Renewable energy contributes to energy assurance, by adding diversity and additional energy resources to meet the community’s needs. It also provides energy security, by using indigenous energy sources, which are less subject to geopolitical influences. These sources provide environmental protection by reducing pollution and other negative impacts on air, water, and land while meeting energy demand in ways that can be maintained indefinitely. There are also opportunities to create economic stability and growth by using renewable energy technology to retain dollars in-state, create new jobs, and stimulate the local and regional economies.
In New Hampshire there are abundant renewable energy possibilities, especially wood, geothermal, wind, solar, hydroelectric and landfill gas. Currently, some of these renewable energy resources (especially wind, solar and geothermal) are greatly underutilized. In New Hampshire, only 9.3% of the gross energy use is from renewable sources.
The largest renewable sources in New Hampshire currently are wood and hydro as the following graphs illustrate. In 2007 and 2008 several renewable energy incentives became available from the state and from some utilities. These programs are anticipated to be expanded over time, and could greatly reduce the upfront cost for small scale installations.
The two largest sectors using renewable energy in New Hampshire are Electricity Generation (47%) and Industry (40%).
When people discuss renewable energy, they are often referring to renewable sources used to generate electricity. These renewable energy sources are defined below:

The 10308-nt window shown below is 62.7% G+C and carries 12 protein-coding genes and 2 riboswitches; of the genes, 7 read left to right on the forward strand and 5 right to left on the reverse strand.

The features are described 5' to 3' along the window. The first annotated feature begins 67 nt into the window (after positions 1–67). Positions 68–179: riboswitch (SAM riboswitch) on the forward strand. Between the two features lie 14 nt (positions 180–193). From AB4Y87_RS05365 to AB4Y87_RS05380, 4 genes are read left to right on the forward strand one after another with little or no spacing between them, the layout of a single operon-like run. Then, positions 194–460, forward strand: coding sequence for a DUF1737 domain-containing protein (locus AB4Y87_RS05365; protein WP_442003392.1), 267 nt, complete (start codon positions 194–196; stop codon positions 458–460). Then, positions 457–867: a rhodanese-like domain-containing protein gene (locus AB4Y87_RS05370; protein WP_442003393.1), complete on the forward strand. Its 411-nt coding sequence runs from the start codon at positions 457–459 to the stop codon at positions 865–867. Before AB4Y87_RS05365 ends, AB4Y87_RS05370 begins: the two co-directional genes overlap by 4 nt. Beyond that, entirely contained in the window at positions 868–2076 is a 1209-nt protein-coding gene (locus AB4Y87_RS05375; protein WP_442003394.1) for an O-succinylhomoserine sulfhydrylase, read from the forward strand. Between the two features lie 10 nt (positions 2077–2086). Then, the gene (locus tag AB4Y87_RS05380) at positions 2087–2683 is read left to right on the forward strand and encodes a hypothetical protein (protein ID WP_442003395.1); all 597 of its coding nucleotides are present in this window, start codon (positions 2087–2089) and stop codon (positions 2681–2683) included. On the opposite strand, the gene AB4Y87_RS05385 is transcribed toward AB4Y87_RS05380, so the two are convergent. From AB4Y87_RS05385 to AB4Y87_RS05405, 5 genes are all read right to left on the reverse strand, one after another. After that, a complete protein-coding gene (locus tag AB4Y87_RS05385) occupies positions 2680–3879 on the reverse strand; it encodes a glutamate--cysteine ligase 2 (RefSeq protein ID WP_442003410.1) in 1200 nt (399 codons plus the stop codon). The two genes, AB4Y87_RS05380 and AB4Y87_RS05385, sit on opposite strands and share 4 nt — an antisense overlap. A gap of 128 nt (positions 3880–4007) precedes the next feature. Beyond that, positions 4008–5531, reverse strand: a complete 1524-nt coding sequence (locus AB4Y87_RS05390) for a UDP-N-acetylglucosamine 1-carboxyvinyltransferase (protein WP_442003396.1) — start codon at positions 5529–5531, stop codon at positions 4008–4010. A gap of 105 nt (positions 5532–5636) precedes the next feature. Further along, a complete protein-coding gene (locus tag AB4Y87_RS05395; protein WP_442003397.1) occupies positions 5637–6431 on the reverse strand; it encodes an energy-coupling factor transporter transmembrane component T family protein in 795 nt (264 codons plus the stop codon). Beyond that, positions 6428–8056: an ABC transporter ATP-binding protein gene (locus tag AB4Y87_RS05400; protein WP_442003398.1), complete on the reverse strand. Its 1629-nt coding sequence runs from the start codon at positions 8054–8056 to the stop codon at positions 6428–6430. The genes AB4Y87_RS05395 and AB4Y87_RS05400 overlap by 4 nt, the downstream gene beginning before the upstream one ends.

Biomass - Wood pellets are burned to heat water and produce steam which is then used to turn a turbine to produce electricity.
Geothermal - Heat that is stored below the earth’s surface is used to heat a liquid (typically water) to produce steam which is then used to turn a turbine to produce electricity.
Hydro - Flow of water used to turn turbine to produce electricity.
Ocean energy - Electric production from mechanical systems which extract energy from tidal, current or wave energy.
Methane Gas – this may be produced from landfill
Solar (photovoltaic) - Electricity is produced by the sun shining on panels made of interconnected silicon “cells” where excited electrons are collected and transmitted for use.
Solar (thermal) - Reflective mirrors are used to concentrate the heat from the sun onto a central focal point affixed atop a tower. The concentrated light from the sun heats up water running through the tower and produces steam which is then used to turn a turbine to produce electricity.
Wind - As wind blows through turbine blades affixed to a tower, the blades turn a central shaft which is attached to a generator to produce electricity.
Out of these renewable energy sources, the most wide spread use and advancement in the industry are in biomass, geothermal, solar (photovoltaic), solar (thermal) and wind..